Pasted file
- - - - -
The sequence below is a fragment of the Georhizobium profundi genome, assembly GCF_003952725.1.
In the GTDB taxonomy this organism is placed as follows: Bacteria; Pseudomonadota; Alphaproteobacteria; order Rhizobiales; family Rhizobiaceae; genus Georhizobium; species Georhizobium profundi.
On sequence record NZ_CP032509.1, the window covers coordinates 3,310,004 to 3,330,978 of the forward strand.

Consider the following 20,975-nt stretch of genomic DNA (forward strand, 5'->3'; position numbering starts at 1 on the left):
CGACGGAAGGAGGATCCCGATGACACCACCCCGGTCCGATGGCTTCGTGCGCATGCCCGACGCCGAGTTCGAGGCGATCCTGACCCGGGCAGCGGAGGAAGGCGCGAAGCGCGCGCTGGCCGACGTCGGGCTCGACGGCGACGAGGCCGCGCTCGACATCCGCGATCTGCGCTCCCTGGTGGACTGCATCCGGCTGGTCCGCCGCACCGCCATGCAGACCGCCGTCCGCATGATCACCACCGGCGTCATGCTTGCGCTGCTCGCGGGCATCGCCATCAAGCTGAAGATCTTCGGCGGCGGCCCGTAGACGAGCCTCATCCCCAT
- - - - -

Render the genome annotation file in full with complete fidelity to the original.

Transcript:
The sequence below is a fragment of the Georhizobium profundi genome, assembly GCF_003952725.1.
In the GTDB taxonomy this organism is placed as follows: Bacteria; Pseudomonadota; Alphaproteobacteria; order Rhizobiales; family Rhizobiaceae; genus Georhizobium; species Georhizobium profundi.
On sequence record NZ_CP032509.1, the window covers coordinates 3,310,004 to 3,330,978 of the forward strand.

Consider the following 20,975-nt stretch of genomic DNA (forward strand, 5'->3'; position numbering starts at 1 on the left):
CGACGGAAGGAGGATCCCGATGACACCACCCCGGTCCGATGGCTTCGTGCGCATGCCCGACGCCGAGTTCGAGGCGATCCTGACCCGGGCAGCGGAGGAAGGCGCGAAGCGCGCGCTGGCCGACGTCGGGCTCGACGGCGACGAGGCCGCGCTCGACATCCGCGATCTGCGCTCCCTGGTGGACTGCATCCGGCTGGTCCGCCGCACCGCCATGCAGACCGCCGTCCGCATGATCACCACCGGCGTCATGCTTGCGCTGCTCGCGGGCATCGCCATCAAGCTGAAGATCTTCGGCGGCGGCCCGTAGACGAGCCTCATCCCCAT